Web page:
Rep. Peter Meijer’s office is filled with memorabilia. There are old advertisements for brands his family’s grocery store used to sell, lots of nods to fellow Grand Rapids native Gerald Ford, and the escape hood he wore on Jan. 6, when a violent mob attacked the Capitol in an effort to overturn the 2020 presidential election.
Meijer was one of just 10 House Republicans who voted to impeach President Donald Trump for encouraging his supporters on that day. It’s a vote that could become a political liability in GOP primaries, but the freshman from Michigan has no interest in shying away from it — hence the mementos, which help steel the moral clarity he felt on that day. “It’s really easy, as time fades, to forget,” he says.
Meijer talked about that vote, his raw hatred of breakfast foods and Capitol Hill’s lack of culture (in the anthropological sense).
This interview has been edited and condensed.
Q: I know Republicans don’t usually care about identity politics, but you’re one of the only redheads in Congress right now.
A: I actually had a young man who identifies as a ginger reach out to me on social media and say it was wonderful to have a ginger he could look up to. Unfortunately, I don’t believe he agreed with the impeachment vote.
Q: Your family founded the eponymous chain of grocery stores. Where do you shop for groceries while you’re in D.C.?
A: Trader Joe’s, but I sometimes bring stuff from Michigan as well. I will say, as somebody who also lived in New York and had to deal with some not great grocery options, urban areas may have a wonderful bounty when it comes to bars and restaurants, but they do not do the grocery format like the Midwest does.
Q: You’ve had a pretty eventful first few months in Washington. What’s surprised you the most?
A: I’ve really enjoyed some of the conversations on the floor or in the cloak room. On some votes, maybe your staff recommends one way or the other, but you also want to do a gut check. There’s still room for persuasion.
Q: You majored in cultural anthropology. What are your trained insights into Capitol Hill culture?
A: It’s mostly a combination of a number of external incentives brought to life. At the member level, it’s what everyone’s seeing in their own districts. At the staff level, it’s a little bit of that and also just trying to understand the institution. So I wouldn’t go so far as to give it the credibility of having its own culture.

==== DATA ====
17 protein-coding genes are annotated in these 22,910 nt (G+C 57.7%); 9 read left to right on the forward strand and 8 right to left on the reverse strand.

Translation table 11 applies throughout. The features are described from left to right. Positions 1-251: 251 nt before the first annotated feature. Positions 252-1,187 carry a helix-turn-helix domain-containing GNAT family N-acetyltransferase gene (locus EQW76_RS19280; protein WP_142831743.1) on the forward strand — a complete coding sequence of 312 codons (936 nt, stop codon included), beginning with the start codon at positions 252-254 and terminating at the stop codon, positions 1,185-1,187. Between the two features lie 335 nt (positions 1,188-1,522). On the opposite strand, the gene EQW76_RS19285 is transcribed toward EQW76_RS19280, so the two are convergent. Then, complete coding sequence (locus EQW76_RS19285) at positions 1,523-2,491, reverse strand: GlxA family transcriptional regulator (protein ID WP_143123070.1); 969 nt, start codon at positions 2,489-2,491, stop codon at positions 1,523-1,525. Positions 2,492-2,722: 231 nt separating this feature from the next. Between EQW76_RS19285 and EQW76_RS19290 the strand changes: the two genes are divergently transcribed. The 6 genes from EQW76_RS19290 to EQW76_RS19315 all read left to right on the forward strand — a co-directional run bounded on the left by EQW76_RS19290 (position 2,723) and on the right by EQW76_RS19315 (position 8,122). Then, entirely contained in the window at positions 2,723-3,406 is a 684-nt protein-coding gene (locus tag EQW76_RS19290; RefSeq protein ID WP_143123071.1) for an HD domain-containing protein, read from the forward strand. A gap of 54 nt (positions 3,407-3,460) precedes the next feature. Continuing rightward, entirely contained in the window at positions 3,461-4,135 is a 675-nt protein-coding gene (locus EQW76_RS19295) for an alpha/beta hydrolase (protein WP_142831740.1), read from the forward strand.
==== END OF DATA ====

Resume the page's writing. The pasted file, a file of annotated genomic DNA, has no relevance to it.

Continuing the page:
Q: A lot of people were quick to write your political obituary after your impeachment vote. Why do you think they’re wrong?
A: Our political system is full of folks who were left for dead and then revived themselves. And in this case, the easiest thing to do sometimes isn’t prudent or wise. When you’re in a chaotic situation, and you only focus on what’s best in the short term politically — a bunch of things that make sense in the short term add up to a long-term categorical error. So, I guess I’m not as worried as people assume I would or should be. And if politics requires the degree of soul-selling many think it does, then there are bigger problems for me to worry about than just keeping a seat.
Last book read? “Revolt of the Public” by Martin Gurri
Can the ends justify the means? It depends on what the ends are and what the means are. If the means is winning control, but you burn it all down to achieve it, then what are you left with when you win?
Least popular opinion? Breakfast is the worst meal of the day, and every breakfast food that’s specifically for breakfast is garbage. I’m militant on this. I think actually Donald Trump agrees with me. [Ed. note — We couldn’t fit everything he said here, but Meijer also used phrases like “absolute scam,” “doesn’t even taste that good” and “worst thing you could eat.”]
America’s best president? [Gestures to one of the many pieces of Gerald Ford memorabilia in his office]
Closest friend across the aisle? Ritchie Torres. That’s an easier question [than friends on my side of the aisle], because I don’t want to out them.